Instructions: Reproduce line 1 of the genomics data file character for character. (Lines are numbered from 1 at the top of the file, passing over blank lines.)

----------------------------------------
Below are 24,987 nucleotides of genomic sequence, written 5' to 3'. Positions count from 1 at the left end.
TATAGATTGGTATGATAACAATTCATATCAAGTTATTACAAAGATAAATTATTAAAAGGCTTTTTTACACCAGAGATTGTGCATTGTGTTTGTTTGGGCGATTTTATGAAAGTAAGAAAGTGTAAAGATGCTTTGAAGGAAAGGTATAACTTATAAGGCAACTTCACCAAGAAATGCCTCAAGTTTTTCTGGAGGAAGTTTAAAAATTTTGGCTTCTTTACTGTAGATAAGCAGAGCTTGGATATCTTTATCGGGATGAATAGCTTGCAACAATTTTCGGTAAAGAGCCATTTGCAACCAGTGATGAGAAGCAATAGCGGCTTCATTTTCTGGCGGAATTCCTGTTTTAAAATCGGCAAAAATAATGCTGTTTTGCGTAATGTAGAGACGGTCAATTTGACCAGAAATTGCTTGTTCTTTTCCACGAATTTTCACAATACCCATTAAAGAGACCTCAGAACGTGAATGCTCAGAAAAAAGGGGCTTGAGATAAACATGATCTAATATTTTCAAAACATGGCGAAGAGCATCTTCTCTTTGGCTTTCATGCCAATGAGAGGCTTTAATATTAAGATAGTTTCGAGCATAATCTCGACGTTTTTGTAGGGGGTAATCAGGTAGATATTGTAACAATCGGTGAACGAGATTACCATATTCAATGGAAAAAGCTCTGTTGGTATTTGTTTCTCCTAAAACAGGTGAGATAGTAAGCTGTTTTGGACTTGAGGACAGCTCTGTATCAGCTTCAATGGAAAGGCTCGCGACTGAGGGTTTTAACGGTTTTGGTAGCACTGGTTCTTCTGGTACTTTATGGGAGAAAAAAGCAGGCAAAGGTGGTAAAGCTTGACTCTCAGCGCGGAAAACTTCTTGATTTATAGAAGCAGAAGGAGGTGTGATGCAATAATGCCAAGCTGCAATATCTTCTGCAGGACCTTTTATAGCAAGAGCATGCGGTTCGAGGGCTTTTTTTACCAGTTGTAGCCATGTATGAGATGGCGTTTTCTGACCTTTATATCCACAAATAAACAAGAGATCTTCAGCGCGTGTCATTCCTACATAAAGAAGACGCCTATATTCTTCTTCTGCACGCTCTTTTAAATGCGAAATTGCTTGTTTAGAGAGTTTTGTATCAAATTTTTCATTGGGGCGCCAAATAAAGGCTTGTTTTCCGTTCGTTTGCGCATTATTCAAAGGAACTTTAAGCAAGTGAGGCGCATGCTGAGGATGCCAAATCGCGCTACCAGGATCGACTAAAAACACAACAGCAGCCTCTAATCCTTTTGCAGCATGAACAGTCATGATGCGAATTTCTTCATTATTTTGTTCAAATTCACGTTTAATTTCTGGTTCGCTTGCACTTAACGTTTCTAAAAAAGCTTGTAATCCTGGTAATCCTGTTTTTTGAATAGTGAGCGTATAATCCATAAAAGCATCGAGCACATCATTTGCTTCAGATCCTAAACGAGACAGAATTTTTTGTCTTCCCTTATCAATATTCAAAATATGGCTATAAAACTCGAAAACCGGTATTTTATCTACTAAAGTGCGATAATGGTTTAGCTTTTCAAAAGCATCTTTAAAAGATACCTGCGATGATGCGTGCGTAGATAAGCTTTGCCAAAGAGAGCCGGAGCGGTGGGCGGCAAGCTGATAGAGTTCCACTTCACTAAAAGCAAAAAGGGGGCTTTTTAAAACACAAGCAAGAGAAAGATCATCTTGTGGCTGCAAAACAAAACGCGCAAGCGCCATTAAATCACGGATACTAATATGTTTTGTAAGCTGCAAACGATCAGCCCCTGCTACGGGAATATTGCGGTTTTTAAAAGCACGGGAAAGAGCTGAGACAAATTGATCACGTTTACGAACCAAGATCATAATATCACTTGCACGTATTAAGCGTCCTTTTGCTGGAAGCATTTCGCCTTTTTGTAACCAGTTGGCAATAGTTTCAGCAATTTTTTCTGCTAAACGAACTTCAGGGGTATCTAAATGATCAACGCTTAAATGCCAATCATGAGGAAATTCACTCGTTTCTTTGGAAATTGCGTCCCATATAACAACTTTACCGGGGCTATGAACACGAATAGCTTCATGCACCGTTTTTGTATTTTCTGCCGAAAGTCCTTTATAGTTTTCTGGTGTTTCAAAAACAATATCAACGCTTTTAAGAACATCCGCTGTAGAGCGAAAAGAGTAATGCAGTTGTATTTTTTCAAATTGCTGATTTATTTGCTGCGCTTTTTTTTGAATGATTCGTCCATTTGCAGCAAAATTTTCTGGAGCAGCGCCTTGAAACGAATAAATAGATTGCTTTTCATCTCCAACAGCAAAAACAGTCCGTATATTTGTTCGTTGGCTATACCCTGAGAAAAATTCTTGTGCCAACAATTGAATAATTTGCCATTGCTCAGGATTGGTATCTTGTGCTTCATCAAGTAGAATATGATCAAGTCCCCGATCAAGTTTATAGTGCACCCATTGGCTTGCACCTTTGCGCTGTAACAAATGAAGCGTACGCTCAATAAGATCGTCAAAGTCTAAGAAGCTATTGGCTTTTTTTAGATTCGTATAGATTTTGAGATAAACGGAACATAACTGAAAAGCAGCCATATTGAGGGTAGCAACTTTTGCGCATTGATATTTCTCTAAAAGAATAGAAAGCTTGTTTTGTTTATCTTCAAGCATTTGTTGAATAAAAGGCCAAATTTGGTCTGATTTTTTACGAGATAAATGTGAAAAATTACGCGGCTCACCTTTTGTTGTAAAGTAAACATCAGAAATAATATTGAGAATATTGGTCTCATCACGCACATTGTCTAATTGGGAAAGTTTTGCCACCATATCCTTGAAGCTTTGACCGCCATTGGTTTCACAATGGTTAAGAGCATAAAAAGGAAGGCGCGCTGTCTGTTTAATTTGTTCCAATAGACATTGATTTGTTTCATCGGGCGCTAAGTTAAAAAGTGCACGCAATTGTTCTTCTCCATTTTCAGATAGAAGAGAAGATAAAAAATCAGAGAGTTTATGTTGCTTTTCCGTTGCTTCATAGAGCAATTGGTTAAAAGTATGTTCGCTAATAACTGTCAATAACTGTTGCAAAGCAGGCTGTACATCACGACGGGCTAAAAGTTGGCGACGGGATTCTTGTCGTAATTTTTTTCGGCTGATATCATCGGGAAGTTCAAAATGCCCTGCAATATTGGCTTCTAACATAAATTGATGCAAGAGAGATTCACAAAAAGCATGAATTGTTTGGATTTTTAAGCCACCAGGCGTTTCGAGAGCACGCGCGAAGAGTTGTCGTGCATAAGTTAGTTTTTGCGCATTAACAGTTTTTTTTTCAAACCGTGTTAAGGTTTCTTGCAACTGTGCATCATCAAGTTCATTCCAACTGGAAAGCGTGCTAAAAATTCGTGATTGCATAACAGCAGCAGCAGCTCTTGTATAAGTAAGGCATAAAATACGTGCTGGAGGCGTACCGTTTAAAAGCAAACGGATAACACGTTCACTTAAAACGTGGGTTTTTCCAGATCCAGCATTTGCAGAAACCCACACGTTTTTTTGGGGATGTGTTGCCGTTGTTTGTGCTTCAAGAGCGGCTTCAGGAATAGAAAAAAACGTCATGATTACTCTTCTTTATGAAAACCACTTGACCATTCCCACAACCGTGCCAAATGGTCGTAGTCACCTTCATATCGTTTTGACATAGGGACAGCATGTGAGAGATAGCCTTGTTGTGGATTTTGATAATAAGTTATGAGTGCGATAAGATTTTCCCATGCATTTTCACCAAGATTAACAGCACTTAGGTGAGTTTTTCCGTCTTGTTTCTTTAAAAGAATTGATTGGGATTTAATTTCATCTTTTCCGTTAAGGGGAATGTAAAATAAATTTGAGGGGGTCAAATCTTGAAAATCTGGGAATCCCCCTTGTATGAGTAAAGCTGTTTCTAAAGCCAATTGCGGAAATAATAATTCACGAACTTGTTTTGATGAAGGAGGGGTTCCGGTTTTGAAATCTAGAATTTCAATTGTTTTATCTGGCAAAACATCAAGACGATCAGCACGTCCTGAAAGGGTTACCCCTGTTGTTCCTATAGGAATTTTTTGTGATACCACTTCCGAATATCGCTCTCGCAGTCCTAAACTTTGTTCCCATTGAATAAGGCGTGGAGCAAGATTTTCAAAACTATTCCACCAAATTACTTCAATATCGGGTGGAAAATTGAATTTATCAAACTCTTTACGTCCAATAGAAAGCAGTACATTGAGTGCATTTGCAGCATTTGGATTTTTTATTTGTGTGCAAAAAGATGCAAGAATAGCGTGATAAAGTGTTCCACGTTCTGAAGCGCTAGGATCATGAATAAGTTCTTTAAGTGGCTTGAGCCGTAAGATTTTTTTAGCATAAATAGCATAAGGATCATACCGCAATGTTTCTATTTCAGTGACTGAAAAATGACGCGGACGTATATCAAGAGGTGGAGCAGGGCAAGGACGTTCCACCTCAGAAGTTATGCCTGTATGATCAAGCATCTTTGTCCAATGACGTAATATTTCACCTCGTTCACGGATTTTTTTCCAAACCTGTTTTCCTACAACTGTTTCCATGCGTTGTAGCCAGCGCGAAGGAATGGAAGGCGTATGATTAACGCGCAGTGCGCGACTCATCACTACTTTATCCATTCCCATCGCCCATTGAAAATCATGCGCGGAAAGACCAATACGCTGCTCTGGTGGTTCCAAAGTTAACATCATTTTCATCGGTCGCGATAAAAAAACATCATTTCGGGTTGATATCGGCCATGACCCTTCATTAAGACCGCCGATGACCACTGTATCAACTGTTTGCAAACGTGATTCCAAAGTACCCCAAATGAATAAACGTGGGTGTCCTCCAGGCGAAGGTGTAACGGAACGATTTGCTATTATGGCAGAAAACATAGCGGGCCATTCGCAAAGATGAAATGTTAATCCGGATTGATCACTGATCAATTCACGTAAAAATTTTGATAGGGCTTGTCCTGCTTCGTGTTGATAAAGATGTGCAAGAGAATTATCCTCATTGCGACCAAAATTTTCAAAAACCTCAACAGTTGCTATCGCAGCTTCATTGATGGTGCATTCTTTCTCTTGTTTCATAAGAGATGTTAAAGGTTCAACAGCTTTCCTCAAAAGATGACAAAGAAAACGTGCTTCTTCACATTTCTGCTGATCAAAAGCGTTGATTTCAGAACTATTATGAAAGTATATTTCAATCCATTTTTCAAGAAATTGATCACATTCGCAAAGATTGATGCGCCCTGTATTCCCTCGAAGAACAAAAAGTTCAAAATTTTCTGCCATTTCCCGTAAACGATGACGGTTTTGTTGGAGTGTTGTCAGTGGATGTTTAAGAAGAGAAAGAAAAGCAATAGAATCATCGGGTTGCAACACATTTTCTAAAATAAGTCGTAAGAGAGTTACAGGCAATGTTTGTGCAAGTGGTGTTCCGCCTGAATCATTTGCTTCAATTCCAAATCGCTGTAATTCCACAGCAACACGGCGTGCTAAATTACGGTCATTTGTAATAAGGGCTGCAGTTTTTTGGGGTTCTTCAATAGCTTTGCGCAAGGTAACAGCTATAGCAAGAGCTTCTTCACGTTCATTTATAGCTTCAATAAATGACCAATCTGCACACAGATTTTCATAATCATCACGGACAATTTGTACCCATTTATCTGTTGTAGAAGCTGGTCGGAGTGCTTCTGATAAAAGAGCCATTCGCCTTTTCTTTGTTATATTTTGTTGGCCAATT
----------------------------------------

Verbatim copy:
Below are 24,987 nucleotides of genomic sequence, written 5' to 3'. Positions count from 1 at the left end.